Episode Twenty-Six of Stories from Space, “The Copernican Revolution,” is Now Live
This week’s episode focuses on the life and times of Nicolaus Copernicus, the famed Renaissance Polish astronomer who proposed the heliocentric model of the Universe. The details of this model were presented in his magnum opus, On the Revolutions of the Heavenly Spheres, which Copernicus had published in 1543 when he was on his deathbed. While Copernicus is a household name and the basics of his model are well-known, the story of how he came to his grand realization is less well-known.
The heliocentric model was inspired by thousands of years of observations and calculations by astronomers. These included several pre-Socratic Greek philosophers that were lost to Europeans (but preserved by Muslim scholars) and scholars from West Asia, Iran, India, and Al-Andalus (Spain before the Reconquista). These sources contradicted the prevailing models of Aristotle and Ptolemy, both of whom were considered canon in Europe and Eurasia.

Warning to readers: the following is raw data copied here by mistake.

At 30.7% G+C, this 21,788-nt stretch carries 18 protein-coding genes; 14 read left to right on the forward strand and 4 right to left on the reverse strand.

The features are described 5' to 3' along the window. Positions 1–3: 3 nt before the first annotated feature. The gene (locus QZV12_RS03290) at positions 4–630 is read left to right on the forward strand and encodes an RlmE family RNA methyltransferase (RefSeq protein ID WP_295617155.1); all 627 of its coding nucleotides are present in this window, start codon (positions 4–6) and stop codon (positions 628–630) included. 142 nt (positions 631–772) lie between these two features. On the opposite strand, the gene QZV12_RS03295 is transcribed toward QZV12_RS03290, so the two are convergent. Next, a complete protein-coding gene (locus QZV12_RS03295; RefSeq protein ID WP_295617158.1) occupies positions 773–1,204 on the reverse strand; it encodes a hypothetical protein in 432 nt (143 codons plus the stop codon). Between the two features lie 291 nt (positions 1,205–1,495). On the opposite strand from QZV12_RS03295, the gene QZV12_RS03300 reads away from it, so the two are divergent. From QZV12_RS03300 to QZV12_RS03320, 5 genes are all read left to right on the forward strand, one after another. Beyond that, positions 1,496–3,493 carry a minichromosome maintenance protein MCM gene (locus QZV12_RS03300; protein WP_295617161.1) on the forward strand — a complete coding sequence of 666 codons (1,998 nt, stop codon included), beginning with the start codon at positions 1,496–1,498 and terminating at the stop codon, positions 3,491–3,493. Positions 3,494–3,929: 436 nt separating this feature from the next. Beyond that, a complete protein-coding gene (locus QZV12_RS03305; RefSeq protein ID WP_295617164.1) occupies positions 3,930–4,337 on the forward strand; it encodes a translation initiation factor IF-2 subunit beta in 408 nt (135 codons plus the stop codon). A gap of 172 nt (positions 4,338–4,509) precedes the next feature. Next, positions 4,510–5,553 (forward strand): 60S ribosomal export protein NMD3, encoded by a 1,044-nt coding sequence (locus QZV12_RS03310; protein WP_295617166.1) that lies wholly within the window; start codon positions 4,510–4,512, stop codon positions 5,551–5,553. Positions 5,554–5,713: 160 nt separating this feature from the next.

By synthesizing these observations with his own calculations, Copernicus showed how Earth and the other planets orbited the Sun, how the Moon orbited Earth, and how Earth rotated. In short, he synthesized and crystallized one of the most profound scientific discoveries ever made, one that was thousands of years in the making. And in so doing, he forever revolutionized our understanding of the cosmos and our place in it.
In fact, his observation that the Sun was NOT at the center of the Universe began a long process where humans began to realize that neither they nor Earth were unique in the cosmos. As Sagan put it: “One of the distinctions and triumphs of the advance of science has been the deprovincialization of our worldview.” Because of Copernicus’s role in this, the scientific axiom that states that humanity is NOT in a special or privileged position to view the cosmos is known as the Copernican Principle.
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Originally published at http://storiesbywilliams.com on January 29, 2023.